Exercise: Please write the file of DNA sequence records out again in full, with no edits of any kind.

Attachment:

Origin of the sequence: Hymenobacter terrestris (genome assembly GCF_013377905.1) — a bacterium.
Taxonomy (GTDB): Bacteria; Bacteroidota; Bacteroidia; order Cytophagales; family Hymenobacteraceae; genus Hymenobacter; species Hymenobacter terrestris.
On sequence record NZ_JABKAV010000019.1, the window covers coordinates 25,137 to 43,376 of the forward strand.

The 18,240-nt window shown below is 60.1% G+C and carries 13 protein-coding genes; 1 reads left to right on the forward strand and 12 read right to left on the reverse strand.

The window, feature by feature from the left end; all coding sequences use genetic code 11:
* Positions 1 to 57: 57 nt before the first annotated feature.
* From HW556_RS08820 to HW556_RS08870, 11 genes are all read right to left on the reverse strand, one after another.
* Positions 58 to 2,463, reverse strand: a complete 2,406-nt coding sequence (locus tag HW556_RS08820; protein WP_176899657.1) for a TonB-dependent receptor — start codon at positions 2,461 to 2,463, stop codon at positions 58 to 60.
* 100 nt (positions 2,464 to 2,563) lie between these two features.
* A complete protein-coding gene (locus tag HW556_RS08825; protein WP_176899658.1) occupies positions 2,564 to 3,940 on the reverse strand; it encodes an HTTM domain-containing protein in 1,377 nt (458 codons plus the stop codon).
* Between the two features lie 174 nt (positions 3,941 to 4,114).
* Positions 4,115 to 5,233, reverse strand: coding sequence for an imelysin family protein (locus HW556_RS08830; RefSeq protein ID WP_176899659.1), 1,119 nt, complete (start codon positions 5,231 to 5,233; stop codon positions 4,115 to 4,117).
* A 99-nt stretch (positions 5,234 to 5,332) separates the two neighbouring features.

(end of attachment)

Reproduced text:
Origin of the sequence: Hymenobacter terrestris (genome assembly GCF_013377905.1) — a bacterium.
Taxonomy (GTDB): Bacteria; Bacteroidota; Bacteroidia; order Cytophagales; family Hymenobacteraceae; genus Hymenobacter; species Hymenobacter terrestris.
On sequence record NZ_JABKAV010000019.1, the window covers coordinates 25,137 to 43,376 of the forward strand.

The 18,240-nt window shown below is 60.1% G+C and carries 13 protein-coding genes; 1 reads left to right on the forward strand and 12 read right to left on the reverse strand.

The window, feature by feature from the left end; all coding sequences use genetic code 11:
* Positions 1 to 57: 57 nt before the first annotated feature.
* From HW556_RS08820 to HW556_RS08870, 11 genes are all read right to left on the reverse strand, one after another.
* Positions 58 to 2,463, reverse strand: a complete 2,406-nt coding sequence (locus tag HW556_RS08820; protein WP_176899657.1) for a TonB-dependent receptor — start codon at positions 2,461 to 2,463, stop codon at positions 58 to 60.
* 100 nt (positions 2,464 to 2,563) lie between these two features.
* A complete protein-coding gene (locus tag HW556_RS08825; protein WP_176899658.1) occupies positions 2,564 to 3,940 on the reverse strand; it encodes an HTTM domain-containing protein in 1,377 nt (458 codons plus the stop codon).
* Between the two features lie 174 nt (positions 3,941 to 4,114).
* Positions 4,115 to 5,233, reverse strand: coding sequence for an imelysin family protein (locus HW556_RS08830; RefSeq protein ID WP_176899659.1), 1,119 nt, complete (start codon positions 5,231 to 5,233; stop codon positions 4,115 to 4,117).
* A 99-nt stretch (positions 5,234 to 5,332) separates the two neighbouring features.